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Home Sermons Taking the Bible Seriously II: Open Our Eyes

Taking the Bible Seriously II: Open Our Eyes

Date: 14/08/2016/Speaker: Rev Miak Siew

Last week, I started on the Taking the Bible Seriously series with Prepare Our Hearts. Today, we continue with Open Our Eyes.

But first, I would like to address some concerns and feedback. I thought I was clear, but I guess in communications, if what I said was not heard, then I have failed in my communications. The objective of this few sermons is not to explain some verses in the Bible like what you would expect in a usual sermon. It is to teach you the tools to read, interpret, explore the Bible so that instead of giving you fish, I am teaching you how to fish.

In the next few sermons, we are going to have a helicopter survey and also dive deeper into specific passages. This sermon, as well as the previous and next ones are to share with you some of the tools necessary for the journey.

I am not using Bible verses to undergird the sermon because that can be falling into the issue of proof texting.

Proof texting is when we have an idea, or an argument or something we believe in, and we quote a verse out of context to justify it. The verse quoted may mean something very different from its meaning in context.

Let me give you an example you are familiar with – Jesus said “No one sews a piece of unshrunk cloth on an old cloak; otherwise the patch pulls away from it, the new from the old, and a worse tear is made.” Imagine someone using this verse to justify buying new clothes for their wardrobe. That’s prooftexting.

Instead of starting off with an idea and we look for verses to justify them, we should be familiar with the Bible and know what is within it so we can internalise the teachings within the Bible and let it guide us.

There is a difference between being familiar with the Bible and allowing it to guide us, and finding verses in the Bible to justify our ideas and what we believe.

There are other forms similar to prooftexting as well. How many people read the Bible Code? I did when I was younger. My friend Jay Michaelson, a gay Jewish Rabbi, wrote an article “Bible Codes A Lie That Won’t Die.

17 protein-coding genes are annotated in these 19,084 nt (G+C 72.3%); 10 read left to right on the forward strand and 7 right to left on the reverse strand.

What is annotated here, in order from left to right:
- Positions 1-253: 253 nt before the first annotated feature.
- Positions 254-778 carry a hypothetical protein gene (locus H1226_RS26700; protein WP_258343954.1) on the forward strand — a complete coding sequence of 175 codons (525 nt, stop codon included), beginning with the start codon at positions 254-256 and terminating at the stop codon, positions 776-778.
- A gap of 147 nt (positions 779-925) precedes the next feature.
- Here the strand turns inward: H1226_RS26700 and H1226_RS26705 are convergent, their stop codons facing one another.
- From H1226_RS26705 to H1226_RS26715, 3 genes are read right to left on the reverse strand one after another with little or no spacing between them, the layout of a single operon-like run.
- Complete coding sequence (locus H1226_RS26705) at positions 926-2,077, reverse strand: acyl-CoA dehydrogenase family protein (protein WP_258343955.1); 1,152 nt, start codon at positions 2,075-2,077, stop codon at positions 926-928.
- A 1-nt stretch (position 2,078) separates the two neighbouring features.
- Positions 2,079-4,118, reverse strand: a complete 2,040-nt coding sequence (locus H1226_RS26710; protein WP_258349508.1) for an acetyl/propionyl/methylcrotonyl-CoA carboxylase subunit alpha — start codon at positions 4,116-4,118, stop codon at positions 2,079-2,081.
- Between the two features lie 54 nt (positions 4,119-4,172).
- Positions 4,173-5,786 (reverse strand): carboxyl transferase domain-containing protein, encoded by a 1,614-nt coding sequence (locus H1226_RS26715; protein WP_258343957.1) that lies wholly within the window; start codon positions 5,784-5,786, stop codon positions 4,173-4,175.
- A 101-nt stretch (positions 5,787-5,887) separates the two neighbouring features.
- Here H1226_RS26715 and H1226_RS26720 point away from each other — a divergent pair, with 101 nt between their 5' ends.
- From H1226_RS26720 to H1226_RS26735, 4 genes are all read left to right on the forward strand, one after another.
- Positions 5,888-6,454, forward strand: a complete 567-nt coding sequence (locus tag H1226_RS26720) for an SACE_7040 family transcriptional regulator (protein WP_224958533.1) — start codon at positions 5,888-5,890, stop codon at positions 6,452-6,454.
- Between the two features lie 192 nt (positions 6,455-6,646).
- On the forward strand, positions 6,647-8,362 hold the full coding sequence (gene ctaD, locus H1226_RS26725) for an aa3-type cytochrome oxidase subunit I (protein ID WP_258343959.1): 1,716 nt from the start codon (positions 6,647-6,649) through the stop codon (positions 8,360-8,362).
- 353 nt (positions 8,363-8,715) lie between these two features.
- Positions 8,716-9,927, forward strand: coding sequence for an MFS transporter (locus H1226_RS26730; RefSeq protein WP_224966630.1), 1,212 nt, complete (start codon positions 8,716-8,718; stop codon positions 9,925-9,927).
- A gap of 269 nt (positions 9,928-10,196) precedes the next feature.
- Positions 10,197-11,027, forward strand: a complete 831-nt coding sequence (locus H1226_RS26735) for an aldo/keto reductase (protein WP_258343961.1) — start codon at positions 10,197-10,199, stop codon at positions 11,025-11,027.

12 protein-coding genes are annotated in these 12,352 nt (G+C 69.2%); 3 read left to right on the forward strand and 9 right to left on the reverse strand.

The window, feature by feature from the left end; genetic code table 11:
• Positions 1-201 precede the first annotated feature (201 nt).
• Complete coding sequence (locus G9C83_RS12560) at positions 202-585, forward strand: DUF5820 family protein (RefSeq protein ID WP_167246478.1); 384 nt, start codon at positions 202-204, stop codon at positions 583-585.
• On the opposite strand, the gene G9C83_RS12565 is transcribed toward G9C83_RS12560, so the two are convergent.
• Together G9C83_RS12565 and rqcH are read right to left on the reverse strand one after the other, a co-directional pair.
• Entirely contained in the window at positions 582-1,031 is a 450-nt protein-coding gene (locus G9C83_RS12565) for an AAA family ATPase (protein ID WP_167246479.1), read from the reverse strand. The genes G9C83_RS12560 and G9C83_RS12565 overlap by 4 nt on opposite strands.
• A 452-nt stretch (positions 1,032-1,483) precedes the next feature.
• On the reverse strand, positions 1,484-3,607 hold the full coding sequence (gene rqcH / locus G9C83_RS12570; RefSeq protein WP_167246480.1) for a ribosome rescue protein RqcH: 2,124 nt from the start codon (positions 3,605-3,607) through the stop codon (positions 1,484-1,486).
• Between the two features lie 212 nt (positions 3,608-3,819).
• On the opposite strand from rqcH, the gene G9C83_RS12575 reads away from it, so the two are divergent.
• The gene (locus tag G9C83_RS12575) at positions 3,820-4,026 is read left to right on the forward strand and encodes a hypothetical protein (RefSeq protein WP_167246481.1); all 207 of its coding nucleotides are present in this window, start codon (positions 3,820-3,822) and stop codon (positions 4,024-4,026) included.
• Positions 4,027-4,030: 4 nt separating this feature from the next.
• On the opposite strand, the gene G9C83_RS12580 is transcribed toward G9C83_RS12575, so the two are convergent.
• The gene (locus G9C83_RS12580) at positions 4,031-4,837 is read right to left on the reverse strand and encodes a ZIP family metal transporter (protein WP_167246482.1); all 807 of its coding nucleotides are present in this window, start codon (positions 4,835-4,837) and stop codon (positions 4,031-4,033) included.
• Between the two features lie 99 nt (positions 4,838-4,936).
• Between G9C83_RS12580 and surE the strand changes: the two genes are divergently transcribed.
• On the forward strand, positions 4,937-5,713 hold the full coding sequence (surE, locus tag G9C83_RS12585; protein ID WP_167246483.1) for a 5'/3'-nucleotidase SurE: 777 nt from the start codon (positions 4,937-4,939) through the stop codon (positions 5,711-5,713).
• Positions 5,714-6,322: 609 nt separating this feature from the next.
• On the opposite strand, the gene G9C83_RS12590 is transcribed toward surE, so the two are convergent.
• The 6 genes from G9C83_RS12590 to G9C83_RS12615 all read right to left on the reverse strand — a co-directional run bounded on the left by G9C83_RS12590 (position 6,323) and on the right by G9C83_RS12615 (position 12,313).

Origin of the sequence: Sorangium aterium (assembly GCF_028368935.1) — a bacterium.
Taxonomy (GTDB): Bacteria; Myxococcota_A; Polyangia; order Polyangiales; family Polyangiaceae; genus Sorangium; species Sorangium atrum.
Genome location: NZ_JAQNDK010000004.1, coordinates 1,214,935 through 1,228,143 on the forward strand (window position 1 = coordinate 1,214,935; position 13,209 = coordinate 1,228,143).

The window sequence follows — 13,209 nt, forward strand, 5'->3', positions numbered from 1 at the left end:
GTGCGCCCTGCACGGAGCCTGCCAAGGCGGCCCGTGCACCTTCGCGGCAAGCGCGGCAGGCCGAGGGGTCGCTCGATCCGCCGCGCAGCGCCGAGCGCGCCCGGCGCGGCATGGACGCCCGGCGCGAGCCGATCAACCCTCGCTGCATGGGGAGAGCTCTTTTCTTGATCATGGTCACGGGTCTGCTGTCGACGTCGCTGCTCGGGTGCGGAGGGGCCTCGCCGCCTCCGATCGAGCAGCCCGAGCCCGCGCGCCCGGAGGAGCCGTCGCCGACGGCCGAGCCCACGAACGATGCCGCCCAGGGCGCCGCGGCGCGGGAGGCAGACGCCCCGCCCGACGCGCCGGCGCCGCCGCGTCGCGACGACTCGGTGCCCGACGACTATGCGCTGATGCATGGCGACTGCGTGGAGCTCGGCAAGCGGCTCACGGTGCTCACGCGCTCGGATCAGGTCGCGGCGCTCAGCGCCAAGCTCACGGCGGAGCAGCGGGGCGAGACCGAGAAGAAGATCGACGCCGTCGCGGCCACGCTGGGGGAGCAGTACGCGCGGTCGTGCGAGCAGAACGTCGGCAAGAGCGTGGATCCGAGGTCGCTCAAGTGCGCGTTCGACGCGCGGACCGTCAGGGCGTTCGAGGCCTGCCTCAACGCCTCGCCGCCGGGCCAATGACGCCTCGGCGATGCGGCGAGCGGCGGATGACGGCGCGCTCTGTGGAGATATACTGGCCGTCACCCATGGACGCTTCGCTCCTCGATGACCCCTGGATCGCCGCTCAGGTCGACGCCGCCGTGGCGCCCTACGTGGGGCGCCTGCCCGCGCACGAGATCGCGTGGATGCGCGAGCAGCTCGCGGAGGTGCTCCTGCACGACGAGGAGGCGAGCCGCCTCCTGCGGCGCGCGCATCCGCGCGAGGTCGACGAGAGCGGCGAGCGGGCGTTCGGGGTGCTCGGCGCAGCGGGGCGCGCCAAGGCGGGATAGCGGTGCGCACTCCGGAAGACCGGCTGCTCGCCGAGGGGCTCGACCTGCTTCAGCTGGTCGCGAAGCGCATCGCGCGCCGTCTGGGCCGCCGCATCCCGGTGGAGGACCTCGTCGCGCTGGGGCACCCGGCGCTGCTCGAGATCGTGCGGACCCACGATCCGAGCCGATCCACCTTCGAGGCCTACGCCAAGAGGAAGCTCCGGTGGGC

He wrote:

“Using computers and a simple set of algorithms, enterprising researchers found that every 14th letter in, I don’t know, the book of Habakkuk, spelled out the name of this or that important rabbi, politician or event. The data is cleverly mapped on a matrix, impressing upon the reader the supernatural nature of the Bible.

One reason that Bible Codes have gone out of fashion is that mathematicians and statisticians have thoroughly, completely and convincingly disproved them….

Indeed, when, in 1997, popular author Michael Drosnin (who wrote a book on the subject) challenged critics to find the same “prophecy” regarding the assassination of Yitzhak Rabin in “Moby Dick” as Bible Codes folks had found in the Bible, Australian computer scientist Brendan McKay did just that, and for good measure he found letter arrangements predicting the assassinations of Trotsky, Gandhi and Martin Luther King, Jr.”

It is important for us to realise what Jay Michaelson writes about faith:

“Faith, by its nature, is uncertain. A commitment to religious consciousness necessitates a certain insecurity, which, of course, is why the most dogmatic religionists (Christian fundamentalists, Haredim, Islamists) insist on absolute conviction. The Bible Codes seek to erase the very essence of spirituality by making the truth of religion as irrefutable as the laws of physics. You need no courage, the Bible Codes say, in order to be religious. Indeed, you’d be a fool not to be.

Authentic religious consciousness, however, is not a matter of absolutes, decided once and forever with scientific certainty. That’s just a claim, a cop-out, meant to substantiate that which should not be substantiated. Authentic spirituality exists precisely because adopting it is a choice.”